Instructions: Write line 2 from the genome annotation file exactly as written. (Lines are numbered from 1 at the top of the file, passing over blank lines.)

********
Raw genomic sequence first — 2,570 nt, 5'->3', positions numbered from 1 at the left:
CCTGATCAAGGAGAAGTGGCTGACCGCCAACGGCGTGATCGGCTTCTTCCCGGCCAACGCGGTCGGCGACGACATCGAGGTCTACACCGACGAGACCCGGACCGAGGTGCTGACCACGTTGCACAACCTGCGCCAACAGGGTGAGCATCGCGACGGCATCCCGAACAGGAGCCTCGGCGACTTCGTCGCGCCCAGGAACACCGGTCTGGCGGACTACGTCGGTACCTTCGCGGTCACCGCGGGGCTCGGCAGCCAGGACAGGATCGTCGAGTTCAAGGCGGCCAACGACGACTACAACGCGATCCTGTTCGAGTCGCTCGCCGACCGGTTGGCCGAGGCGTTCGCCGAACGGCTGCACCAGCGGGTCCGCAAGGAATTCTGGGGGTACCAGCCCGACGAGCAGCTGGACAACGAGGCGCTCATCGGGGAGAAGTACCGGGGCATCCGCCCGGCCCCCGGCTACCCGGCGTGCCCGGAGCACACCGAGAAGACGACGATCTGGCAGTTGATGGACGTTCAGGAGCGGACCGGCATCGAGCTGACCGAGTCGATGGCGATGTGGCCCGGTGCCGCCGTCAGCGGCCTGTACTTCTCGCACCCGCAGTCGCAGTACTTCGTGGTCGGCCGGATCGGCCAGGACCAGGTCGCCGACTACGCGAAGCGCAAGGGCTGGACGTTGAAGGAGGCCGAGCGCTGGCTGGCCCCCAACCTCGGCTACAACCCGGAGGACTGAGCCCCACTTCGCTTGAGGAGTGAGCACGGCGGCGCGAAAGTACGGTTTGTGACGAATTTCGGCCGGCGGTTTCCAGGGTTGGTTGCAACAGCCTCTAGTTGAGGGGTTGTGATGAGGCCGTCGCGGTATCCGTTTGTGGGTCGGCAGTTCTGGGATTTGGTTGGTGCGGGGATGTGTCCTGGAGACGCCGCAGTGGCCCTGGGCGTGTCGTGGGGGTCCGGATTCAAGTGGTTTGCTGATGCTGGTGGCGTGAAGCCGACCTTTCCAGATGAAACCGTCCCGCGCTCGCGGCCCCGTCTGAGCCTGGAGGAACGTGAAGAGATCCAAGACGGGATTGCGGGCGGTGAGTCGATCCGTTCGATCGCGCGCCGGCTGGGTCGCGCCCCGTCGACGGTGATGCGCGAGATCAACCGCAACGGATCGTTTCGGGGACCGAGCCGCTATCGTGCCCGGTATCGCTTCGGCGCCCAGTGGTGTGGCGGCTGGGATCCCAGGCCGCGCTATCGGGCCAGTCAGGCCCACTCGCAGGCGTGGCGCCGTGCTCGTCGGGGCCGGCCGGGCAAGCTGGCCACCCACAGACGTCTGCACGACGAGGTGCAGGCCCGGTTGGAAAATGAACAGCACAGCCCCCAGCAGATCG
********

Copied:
CCTGATCAAGGAGAAGTGGCTGACCGCCAACGGCGTGATCGGCTTCTTCCCGGCCAACGCGGTCGGCGACGACATCGAGGTCTACACCGACGAGACCCGGACCGAGGTGCTGACCACGTTGCACAACCTGCGCCAACAGGGTGAGCATCGCGACGGCATCCCGAACAGGAGCCTCGGCGACTTCGTCGCGCCCAGGAACACCGGTCTGGCGGACTACGTCGGTACCTTCGCGGTCACCGCGGGGCTCGGCAGCCAGGACAGGATCGTCGAGTTCAAGGCGGCCAACGACGACTACAACGCGATCCTGTTCGAGTCGCTCGCCGACCGGTTGGCCGAGGCGTTCGCCGAACGGCTGCACCAGCGGGTCCGCAAGGAATTCTGGGGGTACCAGCCCGACGAGCAGCTGGACAACGAGGCGCTCATCGGGGAGAAGTACCGGGGCATCCGCCCGGCCCCCGGCTACCCGGCGTGCCCGGAGCACACCGAGAAGACGACGATCTGGCAGTTGATGGACGTTCAGGAGCGGACCGGCATCGAGCTGACCGAGTCGATGGCGATGTGGCCCGGTGCCGCCGTCAGCGGCCTGTACTTCTCGCACCCGCAGTCGCAGTACTTCGTGGTCGGCCGGATCGGCCAGGACCAGGTCGCCGACTACGCGAAGCGCAAGGGCTGGACGTTGAAGGAGGCCGAGCGCTGGCTGGCCCCCAACCTCGGCTACAACCCGGAGGACTGAGCCCCACTTCGCTTGAGGAGTGAGCACGGCGGCGCGAAAGTACGGTTTGTGACGAATTTCGGCCGGCGGTTTCCAGGGTTGGTTGCAACAGCCTCTAGTTGAGGGGTTGTGATGAGGCCGTCGCGGTATCCGTTTGTGGGTCGGCAGTTCTGGGATTTGGTTGGTGCGGGGATGTGTCCTGGAGACGCCGCAGTGGCCCTGGGCGTGTCGTGGGGGTCCGGATTCAAGTGGTTTGCTGATGCTGGTGGCGTGAAGCCGACCTTTCCAGATGAAACCGTCCCGCGCTCGCGGCCCCGTCTGAGCCTGGAGGAACGTGAAGAGATCCAAGACGGGATTGCGGGCGGTGAGTCGATCCGTTCGATCGCGCGCCGGCTGGGTCGCGCCCCGTCGACGGTGATGCGCGAGATCAACCGCAACGGATCGTTTCGGGGACCGAGCCGCTATCGTGCCCGGTATCGCTTCGGCGCCCAGTGGTGTGGCGGCTGGGATCCCAGGCCGCGCTATCGGGCCAGTCAGGCCCACTCGCAGGCGTGGCGCCGTGCTCGTCGGGGCCGGCCGGGCAAGCTGGCCACCCACAGACGTCTGCACGACGAGGTGCAGGCCCGGTTGGAAAATGAACAGCACAGCCCCCAGCAGATCG